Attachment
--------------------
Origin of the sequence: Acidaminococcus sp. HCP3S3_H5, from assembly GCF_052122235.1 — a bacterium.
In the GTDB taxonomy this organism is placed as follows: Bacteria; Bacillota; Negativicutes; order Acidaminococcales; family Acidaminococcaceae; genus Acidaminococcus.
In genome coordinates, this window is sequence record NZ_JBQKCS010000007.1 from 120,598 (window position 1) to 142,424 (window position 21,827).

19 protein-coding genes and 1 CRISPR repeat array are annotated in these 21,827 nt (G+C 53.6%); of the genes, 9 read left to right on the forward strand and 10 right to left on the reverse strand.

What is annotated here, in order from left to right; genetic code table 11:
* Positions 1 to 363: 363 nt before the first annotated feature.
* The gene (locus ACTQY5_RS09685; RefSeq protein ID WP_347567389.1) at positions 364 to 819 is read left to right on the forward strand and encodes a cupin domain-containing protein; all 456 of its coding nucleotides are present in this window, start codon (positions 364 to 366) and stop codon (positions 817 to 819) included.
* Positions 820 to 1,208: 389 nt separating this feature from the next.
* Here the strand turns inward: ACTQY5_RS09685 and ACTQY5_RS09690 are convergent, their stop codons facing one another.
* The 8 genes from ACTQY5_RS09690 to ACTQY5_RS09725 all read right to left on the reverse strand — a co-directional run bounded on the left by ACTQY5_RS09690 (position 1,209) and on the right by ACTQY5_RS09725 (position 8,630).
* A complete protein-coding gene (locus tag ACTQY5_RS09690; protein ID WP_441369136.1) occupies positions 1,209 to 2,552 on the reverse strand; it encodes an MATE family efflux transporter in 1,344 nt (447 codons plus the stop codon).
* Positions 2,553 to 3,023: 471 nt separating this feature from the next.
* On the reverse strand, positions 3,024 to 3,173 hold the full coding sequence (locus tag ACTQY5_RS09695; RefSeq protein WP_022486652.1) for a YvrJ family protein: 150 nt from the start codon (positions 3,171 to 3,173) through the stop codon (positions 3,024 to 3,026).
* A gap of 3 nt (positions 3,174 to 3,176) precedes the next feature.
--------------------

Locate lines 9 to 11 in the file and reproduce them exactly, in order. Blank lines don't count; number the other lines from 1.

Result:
* Here the strand turns inward: ACTQY5_RS09685 and ACTQY5_RS09690 are convergent, their stop codons facing one another.
* The 8 genes from ACTQY5_RS09690 to ACTQY5_RS09725 all read right to left on the reverse strand — a co-directional run bounded on the left by ACTQY5_RS09690 (position 1,209) and on the right by ACTQY5_RS09725 (position 8,630).
* A complete protein-coding gene (locus tag ACTQY5_RS09690; protein ID WP_441369136.1) occupies positions 1,209 to 2,552 on the reverse strand; it encodes an MATE family efflux transporter in 1,344 nt (447 codons plus the stop codon).